Common misunderstandings about Prevent
Prevent is not about catching terrorists, it is about identifying people who may be at risk of radicalisation and supporting them to change direction in a way that will help them.
It is not ‘spying on communities’. It is supporting those people who may be vulnerable to extremist ideologies before they cross the threshold into criminal activity. Those suspected of already being engaged in illegal activity will be managed through the criminal justice system in accordance with normal criminal justice processes.
There are only a very small number of people who support terrorist activity, or are likely to. The vast majority of people, in all communities, want to see terrorism prevented, and want to play their part as good citizens in helping to make that happen.
Prevent work covers all forms of potential terrorism, such as Al Qaeda, ISIL (Islamic State in Sharm and the Levant) inspired, the far right, Irish republican, animal rights, faith-based extremism and others. However, the Government considers the threat posed by individuals and groups inspired by Al Qaeda and ISIL to be the biggest risk to national security at the moment, so it is appropriate that this receive a proportionate focus of the work.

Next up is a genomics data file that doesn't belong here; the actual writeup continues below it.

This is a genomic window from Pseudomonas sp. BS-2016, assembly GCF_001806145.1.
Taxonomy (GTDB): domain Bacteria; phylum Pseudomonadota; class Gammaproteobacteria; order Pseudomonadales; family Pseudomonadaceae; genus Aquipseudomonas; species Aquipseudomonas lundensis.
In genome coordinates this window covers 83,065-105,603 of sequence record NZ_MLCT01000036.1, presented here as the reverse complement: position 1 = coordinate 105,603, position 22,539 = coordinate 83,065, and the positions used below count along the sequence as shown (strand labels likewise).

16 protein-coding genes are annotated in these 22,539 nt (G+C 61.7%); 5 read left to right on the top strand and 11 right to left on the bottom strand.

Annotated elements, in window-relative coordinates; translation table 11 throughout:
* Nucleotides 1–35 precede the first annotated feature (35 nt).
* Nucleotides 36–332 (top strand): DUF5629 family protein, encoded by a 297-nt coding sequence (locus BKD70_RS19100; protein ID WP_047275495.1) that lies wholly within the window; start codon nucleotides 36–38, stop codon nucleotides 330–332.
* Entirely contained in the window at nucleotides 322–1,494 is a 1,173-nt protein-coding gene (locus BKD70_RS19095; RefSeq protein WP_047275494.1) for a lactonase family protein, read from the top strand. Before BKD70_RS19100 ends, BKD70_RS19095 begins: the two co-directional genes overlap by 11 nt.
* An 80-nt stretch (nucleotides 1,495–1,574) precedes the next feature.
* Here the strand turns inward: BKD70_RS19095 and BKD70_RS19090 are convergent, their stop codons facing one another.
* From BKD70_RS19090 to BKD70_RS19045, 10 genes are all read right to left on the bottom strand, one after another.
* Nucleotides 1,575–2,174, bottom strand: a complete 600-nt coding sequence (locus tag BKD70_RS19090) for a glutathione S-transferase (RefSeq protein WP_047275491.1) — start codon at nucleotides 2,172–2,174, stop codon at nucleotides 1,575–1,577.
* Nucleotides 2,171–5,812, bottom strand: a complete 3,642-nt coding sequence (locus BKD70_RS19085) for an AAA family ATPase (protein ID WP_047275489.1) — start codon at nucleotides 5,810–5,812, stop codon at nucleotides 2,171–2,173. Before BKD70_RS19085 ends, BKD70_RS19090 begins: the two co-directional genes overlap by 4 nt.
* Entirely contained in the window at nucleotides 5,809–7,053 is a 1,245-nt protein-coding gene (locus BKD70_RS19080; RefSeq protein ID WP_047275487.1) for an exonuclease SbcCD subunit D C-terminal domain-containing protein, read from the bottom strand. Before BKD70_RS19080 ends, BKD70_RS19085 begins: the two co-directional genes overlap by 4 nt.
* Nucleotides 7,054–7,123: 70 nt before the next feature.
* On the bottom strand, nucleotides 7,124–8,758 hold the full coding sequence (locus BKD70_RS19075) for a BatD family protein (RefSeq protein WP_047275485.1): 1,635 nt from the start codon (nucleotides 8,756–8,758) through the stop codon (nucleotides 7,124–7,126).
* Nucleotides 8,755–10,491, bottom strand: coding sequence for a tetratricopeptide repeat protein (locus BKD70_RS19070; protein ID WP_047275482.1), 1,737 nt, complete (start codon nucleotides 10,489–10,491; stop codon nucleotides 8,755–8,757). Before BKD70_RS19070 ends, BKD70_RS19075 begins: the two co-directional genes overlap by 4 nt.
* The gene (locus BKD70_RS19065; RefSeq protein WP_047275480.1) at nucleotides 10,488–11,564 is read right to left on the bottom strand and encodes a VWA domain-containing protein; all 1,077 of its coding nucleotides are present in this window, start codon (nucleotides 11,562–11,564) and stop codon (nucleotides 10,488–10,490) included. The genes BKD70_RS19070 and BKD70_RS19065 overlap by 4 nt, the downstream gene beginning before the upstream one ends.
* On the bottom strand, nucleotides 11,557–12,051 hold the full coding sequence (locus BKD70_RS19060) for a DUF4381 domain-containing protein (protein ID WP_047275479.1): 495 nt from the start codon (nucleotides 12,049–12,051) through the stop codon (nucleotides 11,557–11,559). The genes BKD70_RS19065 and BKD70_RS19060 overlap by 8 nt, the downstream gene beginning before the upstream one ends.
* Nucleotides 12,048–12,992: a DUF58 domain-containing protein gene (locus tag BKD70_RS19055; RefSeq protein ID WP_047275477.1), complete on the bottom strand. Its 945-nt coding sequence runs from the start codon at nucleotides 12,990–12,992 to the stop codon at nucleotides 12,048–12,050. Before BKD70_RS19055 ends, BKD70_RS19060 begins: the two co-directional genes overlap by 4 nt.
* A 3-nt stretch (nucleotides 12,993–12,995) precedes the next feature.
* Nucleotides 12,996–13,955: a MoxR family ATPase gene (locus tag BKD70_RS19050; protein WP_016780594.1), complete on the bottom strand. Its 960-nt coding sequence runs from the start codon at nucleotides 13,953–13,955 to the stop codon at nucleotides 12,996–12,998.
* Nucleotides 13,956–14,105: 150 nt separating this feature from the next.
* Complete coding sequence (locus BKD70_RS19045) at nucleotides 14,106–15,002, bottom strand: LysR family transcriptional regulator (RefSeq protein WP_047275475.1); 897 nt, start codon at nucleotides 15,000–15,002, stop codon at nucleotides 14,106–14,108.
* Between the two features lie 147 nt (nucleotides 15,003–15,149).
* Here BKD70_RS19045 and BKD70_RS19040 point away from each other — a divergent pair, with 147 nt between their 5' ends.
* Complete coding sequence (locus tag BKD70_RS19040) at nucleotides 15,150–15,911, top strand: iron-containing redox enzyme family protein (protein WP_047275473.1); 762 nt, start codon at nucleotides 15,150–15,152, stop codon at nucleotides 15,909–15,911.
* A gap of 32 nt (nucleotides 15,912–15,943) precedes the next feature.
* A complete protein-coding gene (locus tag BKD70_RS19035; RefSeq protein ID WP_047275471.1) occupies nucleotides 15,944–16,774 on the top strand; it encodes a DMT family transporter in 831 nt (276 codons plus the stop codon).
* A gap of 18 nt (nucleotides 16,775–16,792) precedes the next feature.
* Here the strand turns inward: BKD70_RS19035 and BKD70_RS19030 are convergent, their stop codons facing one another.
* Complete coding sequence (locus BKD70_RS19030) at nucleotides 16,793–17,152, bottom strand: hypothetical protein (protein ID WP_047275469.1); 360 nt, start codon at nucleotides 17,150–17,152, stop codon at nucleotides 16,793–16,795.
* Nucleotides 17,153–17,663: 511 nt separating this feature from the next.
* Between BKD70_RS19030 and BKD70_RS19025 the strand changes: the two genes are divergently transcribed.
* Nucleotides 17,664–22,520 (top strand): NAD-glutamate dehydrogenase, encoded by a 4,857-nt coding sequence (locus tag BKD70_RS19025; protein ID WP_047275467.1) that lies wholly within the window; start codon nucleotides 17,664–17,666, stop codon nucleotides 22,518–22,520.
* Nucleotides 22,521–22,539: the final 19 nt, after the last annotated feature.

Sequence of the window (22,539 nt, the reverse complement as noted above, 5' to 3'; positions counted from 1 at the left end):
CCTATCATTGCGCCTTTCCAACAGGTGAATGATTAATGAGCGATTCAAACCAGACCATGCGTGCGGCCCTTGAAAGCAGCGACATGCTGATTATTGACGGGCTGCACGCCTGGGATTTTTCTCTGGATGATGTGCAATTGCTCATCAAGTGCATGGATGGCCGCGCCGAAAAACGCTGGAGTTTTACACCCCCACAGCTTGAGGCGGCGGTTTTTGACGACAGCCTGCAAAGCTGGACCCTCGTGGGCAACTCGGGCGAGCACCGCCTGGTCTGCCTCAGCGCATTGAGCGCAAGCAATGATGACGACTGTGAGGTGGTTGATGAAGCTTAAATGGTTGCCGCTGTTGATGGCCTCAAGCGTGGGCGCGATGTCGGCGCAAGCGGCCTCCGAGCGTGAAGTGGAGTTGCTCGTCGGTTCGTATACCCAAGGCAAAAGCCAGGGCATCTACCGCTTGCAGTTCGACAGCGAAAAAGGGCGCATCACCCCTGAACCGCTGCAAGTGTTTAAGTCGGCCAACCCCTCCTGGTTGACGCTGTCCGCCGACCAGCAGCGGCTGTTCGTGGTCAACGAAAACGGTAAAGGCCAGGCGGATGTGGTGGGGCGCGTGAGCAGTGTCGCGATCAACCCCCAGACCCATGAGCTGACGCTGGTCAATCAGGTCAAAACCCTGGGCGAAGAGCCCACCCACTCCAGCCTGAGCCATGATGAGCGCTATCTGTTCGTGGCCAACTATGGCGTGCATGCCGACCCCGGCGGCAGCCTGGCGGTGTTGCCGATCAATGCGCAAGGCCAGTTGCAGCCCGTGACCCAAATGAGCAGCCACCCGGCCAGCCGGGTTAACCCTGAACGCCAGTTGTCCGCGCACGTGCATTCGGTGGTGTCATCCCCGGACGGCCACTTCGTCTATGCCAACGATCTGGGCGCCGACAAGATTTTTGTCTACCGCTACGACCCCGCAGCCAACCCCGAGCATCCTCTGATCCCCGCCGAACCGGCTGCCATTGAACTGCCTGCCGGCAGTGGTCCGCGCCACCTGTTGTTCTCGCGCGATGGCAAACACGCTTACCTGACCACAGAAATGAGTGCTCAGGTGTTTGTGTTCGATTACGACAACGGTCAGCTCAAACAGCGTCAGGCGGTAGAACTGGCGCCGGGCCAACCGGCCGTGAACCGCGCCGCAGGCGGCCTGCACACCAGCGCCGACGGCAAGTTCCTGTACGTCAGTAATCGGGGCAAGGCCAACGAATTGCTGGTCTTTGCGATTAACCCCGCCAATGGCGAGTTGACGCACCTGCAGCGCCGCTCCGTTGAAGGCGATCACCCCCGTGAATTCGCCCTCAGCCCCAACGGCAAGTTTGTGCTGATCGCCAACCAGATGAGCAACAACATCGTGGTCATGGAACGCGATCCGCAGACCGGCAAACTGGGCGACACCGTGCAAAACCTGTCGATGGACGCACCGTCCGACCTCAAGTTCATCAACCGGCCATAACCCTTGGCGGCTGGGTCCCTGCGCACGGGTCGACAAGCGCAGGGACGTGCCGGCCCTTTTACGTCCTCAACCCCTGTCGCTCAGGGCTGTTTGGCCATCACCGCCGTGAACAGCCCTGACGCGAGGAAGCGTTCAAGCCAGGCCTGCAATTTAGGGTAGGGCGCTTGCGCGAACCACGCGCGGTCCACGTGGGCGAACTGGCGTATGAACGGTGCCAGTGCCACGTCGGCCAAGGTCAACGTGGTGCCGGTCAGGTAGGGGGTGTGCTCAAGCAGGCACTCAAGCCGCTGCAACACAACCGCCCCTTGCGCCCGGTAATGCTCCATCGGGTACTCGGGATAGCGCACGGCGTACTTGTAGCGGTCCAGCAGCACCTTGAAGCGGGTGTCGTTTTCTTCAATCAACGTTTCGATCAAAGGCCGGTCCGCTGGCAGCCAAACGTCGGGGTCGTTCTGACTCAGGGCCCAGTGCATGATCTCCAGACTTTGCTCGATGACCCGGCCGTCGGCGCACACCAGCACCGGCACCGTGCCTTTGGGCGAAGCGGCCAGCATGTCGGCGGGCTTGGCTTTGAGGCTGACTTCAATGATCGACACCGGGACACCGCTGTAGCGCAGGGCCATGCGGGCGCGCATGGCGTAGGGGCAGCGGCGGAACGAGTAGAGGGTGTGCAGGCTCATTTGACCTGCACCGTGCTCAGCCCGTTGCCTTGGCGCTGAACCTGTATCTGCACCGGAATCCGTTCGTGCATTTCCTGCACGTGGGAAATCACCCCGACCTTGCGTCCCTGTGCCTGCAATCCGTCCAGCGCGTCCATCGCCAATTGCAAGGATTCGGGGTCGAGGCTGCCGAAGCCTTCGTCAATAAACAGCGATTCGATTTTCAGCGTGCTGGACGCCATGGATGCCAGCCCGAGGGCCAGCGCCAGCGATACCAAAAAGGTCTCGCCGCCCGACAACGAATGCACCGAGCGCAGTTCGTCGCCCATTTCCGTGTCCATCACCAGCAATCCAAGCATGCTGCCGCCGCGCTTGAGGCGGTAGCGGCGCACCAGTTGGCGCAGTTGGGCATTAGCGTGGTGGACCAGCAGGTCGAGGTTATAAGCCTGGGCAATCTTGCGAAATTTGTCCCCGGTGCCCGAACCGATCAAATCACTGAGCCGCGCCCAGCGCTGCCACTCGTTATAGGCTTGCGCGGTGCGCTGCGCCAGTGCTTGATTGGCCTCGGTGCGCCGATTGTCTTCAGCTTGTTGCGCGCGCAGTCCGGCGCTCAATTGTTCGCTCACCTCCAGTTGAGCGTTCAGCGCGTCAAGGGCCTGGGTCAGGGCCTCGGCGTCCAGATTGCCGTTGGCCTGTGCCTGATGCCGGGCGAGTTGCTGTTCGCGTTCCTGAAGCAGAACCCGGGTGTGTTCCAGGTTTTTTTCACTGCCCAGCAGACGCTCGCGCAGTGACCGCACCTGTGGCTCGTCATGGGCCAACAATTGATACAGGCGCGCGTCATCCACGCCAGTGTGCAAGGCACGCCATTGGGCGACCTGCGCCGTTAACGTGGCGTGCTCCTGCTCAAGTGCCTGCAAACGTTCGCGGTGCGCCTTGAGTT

There is also growing national concern about the risk of far right violence, especially since the killings in Norway in 2011, the murder of Mohammed Saleem in Birmingham in 2013, neo-Nazi activity elsewhere in Europe and the growth of ‘Defence League’ groups and their associated splinter groups that have formed in the UK and Europe.
Under the Terrorism Act 2000, the Home Secretary can ban or ‘proscribe’ an organisation if she believes it is concerned in terrorism. For the purposes of the Act, this means that it: commits or participates in acts of terrorism; prepares for terrorism; promotes or encourages terrorism (including the unlawful glorification of terrorism); or is otherwise concerned in terrorism.
You can read more about what the Home Secretary takes into account when banning an organisation and look at the current list of proscribed organisations at: